Ostrich eggs bowl gallery wallSource Elle Decor.

 

 

 

 

Incredible and edible: Ostriches lack teeth, so they swallow pebbles to grind food in their gizzards. They can live for an average of 75 years, growing a foot per month during their first year of life! An adult female can lay eggs until age 40 at an average of 60 per annum (the record is 100!) but the laying–and mortality–is often cut short because ostrich skin is a fashionable alternative to cow leather, their plumes are popular for feather dusters (and chic lights) and their meat (touted to be low in fat and cholesterol and to taste more like steak than chicken) makes regular appearances on menus in Europe.

 

 

 

 

Ostrich feather lightImage source.

 

 

 

 

 

The sunny side: Here in Santa Barbara, we’re lucky enough to live forty five minutes away from OstrichLand in Buellton where you can purchase fresh eggs that will keep you in scrambled eggs for days. (One ostrich egg equals 18-24 chicken eggs.) If you blow the shell yourself you’ll end up with an eggshell souvenir and DIY pride. Don’t worry, you’ll have time to build up your egg-blowing courage. OstrichLand says a fresh ostrich egg will keep for 30 days unrefrigerated and 60 days in your fridge.

 

 

 

 

Ostrich egg light South African hotel House BeautifulSource House Beautiful.

 

 

 

 

Do try this at home!: When you’re ready, wash the shell with hot soapy water. Determine which end you want the hole to be on and rest the opposite end in a coffee mug. Grab a Phillips screwdriver, a hammer, a skewer, and a plastic straw. Position your screwdriver where you’d like the hole and tap the hammer down on the top of the screwdriver’s handle. The shell is about .06″ thick so this may take a few taps. Once you start the hole, enlarge it by slanting the screwdriver and chipping away until the hole widens. When the hole becomes the size of a dime, insert a wooden skewer and stir the egg and yolk to break it up making it easier to flow out of the hole. For good measure, give the egg a vigorous shake, as well.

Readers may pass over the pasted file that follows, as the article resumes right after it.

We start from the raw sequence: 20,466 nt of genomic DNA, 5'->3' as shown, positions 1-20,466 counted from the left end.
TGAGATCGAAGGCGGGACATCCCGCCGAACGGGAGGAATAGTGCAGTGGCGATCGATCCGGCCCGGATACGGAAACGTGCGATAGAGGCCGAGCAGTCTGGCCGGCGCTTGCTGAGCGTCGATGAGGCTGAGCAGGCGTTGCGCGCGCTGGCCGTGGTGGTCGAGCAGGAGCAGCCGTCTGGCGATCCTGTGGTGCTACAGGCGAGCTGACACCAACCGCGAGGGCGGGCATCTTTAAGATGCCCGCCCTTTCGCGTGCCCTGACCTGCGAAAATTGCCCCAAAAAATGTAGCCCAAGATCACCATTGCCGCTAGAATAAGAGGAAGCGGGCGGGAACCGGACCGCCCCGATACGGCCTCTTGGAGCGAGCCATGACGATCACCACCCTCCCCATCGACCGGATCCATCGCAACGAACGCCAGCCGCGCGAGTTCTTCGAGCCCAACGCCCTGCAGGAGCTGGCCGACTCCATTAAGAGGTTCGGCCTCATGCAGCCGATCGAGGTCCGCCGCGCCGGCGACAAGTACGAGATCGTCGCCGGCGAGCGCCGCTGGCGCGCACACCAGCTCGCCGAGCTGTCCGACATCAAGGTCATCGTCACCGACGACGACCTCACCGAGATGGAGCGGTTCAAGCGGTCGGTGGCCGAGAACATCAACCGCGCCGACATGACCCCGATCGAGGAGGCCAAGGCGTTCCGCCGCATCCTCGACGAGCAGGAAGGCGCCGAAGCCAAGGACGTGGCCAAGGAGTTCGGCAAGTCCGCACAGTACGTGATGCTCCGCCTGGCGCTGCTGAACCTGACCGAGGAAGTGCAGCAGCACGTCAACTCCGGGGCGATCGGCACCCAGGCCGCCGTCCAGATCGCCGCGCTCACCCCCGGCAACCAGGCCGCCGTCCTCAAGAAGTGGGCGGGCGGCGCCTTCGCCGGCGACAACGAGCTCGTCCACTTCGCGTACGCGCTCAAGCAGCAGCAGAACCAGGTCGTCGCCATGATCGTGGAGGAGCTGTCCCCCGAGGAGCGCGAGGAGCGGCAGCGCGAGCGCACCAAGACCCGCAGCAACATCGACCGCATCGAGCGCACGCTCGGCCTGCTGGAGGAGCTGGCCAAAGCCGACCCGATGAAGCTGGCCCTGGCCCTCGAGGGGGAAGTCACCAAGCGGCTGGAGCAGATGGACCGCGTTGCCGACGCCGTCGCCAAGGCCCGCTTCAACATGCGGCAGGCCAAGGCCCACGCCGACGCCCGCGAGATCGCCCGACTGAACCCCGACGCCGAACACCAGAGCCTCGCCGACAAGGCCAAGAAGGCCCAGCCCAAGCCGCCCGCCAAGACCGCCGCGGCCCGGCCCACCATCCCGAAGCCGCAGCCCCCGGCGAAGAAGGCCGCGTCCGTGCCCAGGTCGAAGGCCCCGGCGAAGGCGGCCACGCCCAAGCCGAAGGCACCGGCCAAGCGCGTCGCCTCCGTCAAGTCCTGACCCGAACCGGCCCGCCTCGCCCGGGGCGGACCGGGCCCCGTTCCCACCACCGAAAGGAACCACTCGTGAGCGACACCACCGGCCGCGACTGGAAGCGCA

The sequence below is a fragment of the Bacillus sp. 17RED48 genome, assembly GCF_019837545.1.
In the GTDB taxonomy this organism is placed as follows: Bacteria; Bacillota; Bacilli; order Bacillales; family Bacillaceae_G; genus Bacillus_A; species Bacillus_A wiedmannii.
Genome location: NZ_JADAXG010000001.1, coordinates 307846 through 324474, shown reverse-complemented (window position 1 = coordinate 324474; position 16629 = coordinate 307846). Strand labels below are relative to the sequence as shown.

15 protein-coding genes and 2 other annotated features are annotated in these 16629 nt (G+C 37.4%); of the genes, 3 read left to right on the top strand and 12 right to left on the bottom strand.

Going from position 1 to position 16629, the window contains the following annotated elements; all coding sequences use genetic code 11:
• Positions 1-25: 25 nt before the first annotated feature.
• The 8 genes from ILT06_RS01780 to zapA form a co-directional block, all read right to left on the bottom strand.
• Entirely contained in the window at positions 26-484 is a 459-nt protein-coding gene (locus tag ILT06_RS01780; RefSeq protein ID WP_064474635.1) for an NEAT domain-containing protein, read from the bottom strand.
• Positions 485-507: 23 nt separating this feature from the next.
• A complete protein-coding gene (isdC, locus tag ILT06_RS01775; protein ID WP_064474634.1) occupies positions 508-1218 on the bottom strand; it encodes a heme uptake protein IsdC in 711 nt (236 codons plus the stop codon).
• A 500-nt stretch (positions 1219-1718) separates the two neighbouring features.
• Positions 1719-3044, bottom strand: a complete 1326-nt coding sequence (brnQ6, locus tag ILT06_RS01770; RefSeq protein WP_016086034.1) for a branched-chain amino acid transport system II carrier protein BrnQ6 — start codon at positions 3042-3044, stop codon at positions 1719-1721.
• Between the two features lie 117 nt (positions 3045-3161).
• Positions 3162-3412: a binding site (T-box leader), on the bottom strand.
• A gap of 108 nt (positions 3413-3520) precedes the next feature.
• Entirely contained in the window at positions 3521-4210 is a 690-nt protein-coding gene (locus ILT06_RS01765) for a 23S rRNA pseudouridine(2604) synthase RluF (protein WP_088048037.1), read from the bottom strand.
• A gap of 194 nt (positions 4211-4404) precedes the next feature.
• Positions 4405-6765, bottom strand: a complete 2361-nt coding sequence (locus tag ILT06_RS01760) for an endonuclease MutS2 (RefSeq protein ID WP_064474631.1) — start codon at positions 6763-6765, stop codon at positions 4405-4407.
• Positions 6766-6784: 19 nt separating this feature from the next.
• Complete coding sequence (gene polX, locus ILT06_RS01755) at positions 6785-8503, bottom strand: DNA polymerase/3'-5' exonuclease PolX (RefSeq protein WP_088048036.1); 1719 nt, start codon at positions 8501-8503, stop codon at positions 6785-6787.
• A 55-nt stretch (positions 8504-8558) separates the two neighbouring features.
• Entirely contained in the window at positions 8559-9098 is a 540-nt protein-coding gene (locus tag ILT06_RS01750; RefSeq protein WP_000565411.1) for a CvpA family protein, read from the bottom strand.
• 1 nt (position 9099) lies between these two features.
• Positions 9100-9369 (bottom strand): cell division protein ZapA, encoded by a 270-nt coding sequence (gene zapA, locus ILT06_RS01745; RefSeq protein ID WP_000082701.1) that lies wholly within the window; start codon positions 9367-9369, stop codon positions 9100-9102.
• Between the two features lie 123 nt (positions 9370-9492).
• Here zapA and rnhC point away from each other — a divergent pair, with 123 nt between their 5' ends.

Next: Insert a plastic straw into the hole, suspend the egg over a large bowl and begin blowing air into the straw. Yolk and egg white will blow up through the space surrounding the straw. Keep going until all the insides are extracted. Rinse the egg inside and out with warm soapy water, pour out the excess water and set it in a safe place to air dry.

 

 

 

 

 

Ostrich egg decor Elle decorSource Elle Decor.

 

 

 

 

Good eats: Once the contents of your egg are removed from the shell, if refrigerated they’ll have an edible lifespan of about a week and a half. Or you can freeze them. You’ll end up with a mixture of commingled white and yolk which is ideal for scrambled eggs, omelets, and quiches. Ostrich eggs tend to be lighter and fluffier than chicken eggs. Tip: If the egg mix starts to smell bad, it is bad and you should toss it.

 

 

Happy, almost, Easter!

 

 

 

Note: This post has been adapted from my column Design Intervention that runs every other Saturday in the Santa Barbara News-Press.